Alexander Campbell served as a sergeant with the 7th Fusiliers, a battalion of militia which was headquartered in London, Ontario. This unit was called into active service on April 1, 1885 and, within a week, had embarked on their journey west -- a journey made more arduous by the gaps in the railway above Lake Superior. After stops in Winnipeg and Swift Current, the 7th Fusiliers did not reach the area of the fighting until after General Middleton's forces had defeated the Métis at Batoche. The unit was one of many which served to protect the Northwest Field Force's lines of communication. Campbell was stationed at Clark's Crossing (north of Saskatoon on the South Saskatchewan River) and at Telegraph Coulee. The 7th Fusiliers left for their return journey to Ontario in mid-July without ever seeing combat.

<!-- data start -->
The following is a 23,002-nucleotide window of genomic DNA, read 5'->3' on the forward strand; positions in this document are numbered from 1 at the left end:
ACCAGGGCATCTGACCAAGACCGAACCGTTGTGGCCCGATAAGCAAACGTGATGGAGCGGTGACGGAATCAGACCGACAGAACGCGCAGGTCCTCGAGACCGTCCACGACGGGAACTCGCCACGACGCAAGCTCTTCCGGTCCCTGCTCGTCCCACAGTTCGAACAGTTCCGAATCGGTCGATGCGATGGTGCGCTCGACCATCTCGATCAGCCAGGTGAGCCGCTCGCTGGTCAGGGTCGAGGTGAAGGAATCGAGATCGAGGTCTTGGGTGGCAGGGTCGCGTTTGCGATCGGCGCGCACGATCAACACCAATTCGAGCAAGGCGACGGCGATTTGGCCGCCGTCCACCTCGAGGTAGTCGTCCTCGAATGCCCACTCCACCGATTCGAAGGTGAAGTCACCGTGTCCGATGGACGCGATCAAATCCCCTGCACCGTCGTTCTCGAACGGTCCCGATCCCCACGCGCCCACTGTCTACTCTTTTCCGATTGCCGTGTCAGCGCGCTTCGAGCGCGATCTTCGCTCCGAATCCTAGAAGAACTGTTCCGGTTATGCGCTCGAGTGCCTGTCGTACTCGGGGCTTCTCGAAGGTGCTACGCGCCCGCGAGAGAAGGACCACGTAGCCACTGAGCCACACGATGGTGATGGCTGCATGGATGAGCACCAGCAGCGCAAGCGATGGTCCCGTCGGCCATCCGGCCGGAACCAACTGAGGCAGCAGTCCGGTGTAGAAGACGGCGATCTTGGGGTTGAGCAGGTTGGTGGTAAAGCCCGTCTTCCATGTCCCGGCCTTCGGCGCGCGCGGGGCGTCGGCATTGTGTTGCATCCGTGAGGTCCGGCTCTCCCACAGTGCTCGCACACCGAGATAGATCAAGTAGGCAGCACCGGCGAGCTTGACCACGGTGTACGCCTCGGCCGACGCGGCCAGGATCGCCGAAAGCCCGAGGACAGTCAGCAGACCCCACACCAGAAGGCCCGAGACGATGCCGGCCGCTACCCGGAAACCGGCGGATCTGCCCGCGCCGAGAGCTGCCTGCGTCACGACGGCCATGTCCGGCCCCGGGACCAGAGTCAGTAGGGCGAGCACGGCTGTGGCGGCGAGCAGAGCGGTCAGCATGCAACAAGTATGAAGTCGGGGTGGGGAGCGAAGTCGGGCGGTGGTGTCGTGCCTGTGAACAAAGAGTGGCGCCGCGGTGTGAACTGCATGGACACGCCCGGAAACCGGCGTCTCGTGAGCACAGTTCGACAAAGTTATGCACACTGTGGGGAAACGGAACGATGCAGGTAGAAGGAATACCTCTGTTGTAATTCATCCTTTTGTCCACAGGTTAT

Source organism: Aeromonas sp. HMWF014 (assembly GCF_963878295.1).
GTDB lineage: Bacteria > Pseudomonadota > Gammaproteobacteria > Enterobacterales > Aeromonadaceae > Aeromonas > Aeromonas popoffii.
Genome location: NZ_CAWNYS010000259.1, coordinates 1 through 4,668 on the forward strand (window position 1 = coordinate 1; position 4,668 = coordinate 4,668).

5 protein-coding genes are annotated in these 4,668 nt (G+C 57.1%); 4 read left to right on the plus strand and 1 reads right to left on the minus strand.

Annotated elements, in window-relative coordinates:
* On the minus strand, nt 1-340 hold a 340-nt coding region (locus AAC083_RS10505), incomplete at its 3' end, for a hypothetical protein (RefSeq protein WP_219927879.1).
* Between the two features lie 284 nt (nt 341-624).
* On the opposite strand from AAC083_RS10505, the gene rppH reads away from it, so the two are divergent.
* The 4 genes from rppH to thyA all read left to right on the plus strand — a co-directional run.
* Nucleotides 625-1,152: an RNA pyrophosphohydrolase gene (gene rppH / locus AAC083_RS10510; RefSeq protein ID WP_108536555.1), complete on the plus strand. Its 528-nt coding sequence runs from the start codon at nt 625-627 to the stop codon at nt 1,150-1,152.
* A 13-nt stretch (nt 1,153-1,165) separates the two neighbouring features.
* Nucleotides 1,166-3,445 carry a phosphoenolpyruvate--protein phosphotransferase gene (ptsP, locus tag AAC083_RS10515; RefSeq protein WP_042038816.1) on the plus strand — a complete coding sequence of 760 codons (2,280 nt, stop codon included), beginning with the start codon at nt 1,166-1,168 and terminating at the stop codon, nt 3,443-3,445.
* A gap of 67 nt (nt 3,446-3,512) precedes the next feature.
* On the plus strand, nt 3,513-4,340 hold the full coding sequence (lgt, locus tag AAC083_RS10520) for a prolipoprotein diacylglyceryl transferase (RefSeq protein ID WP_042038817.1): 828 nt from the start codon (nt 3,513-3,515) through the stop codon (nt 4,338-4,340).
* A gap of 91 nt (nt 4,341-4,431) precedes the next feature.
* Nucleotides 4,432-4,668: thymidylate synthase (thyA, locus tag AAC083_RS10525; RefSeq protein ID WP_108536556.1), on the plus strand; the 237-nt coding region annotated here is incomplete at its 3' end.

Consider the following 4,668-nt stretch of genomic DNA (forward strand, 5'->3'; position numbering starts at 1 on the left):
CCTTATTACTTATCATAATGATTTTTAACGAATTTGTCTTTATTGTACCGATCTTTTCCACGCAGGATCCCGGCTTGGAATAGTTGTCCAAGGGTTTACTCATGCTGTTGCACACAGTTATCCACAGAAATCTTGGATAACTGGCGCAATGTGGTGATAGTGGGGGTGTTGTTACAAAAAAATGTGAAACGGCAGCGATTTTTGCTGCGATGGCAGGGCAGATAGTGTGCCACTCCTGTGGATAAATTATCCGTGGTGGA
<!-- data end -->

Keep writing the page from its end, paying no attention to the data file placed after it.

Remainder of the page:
Alexander Campbell's association with the University of Saskatchewan began in 1913, and in 1922 he became the first Dean of Pharmacy. He retired in 1928 and died in December 1942. While on active duty, Campbell made pencil sketches of what he saw. Some years later he used these drawings as the basis for a series of small watercolours which he combined with a narrative of his service. Jean Murray, a professor of history at the University of Saskatchewan, came into possession of the volume and upon her death in 1981 it was left to the University Library, where it is now housed in the Special Collections Department as MSS 49 #17.
As part of the Northwest Resistance Project, Campbell's unpublished volume has been digitized and can be viewed in its entirety.
Go to Alexander Campbell's An Account of the Advances of
the 7th Fusiliers of London to aid in the suppression of the North West Rebellion of 1885
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